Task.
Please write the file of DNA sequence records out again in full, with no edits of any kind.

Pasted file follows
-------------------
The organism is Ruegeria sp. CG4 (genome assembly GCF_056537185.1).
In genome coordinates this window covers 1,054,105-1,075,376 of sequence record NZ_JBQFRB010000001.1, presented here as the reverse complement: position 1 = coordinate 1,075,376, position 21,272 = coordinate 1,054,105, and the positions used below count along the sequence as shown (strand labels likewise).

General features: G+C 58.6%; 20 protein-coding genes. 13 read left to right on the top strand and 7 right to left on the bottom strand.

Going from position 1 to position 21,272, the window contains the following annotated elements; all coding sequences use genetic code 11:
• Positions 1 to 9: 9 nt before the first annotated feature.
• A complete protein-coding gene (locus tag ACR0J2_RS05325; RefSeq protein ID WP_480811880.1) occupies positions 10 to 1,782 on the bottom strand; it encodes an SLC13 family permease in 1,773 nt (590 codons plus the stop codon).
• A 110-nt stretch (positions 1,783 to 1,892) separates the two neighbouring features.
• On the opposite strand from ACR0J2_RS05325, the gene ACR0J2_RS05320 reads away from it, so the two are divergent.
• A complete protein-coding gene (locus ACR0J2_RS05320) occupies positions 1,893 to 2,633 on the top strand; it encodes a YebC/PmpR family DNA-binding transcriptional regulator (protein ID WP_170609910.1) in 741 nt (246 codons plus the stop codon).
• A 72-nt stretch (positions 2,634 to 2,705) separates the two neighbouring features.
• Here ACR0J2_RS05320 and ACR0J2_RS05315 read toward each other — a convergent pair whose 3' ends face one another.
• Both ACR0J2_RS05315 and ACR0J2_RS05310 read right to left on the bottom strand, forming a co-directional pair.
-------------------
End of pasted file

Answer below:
The organism is Ruegeria sp. CG4 (genome assembly GCF_056537185.1).
In genome coordinates this window covers 1,054,105-1,075,376 of sequence record NZ_JBQFRB010000001.1, presented here as the reverse complement: position 1 = coordinate 1,075,376, position 21,272 = coordinate 1,054,105, and the positions used below count along the sequence as shown (strand labels likewise).

General features: G+C 58.6%; 20 protein-coding genes. 13 read left to right on the top strand and 7 right to left on the bottom strand.

Going from position 1 to position 21,272, the window contains the following annotated elements; all coding sequences use genetic code 11:
• Positions 1 to 9: 9 nt before the first annotated feature.
• A complete protein-coding gene (locus tag ACR0J2_RS05325; RefSeq protein ID WP_480811880.1) occupies positions 10 to 1,782 on the bottom strand; it encodes an SLC13 family permease in 1,773 nt (590 codons plus the stop codon).
• A 110-nt stretch (positions 1,783 to 1,892) separates the two neighbouring features.
• On the opposite strand from ACR0J2_RS05325, the gene ACR0J2_RS05320 reads away from it, so the two are divergent.
• A complete protein-coding gene (locus ACR0J2_RS05320) occupies positions 1,893 to 2,633 on the top strand; it encodes a YebC/PmpR family DNA-binding transcriptional regulator (protein ID WP_170609910.1) in 741 nt (246 codons plus the stop codon).
• A 72-nt stretch (positions 2,634 to 2,705) separates the two neighbouring features.
• Here ACR0J2_RS05320 and ACR0J2_RS05315 read toward each other — a convergent pair whose 3' ends face one another.
• Both ACR0J2_RS05315 and ACR0J2_RS05310 read right to left on the bottom strand, forming a co-directional pair.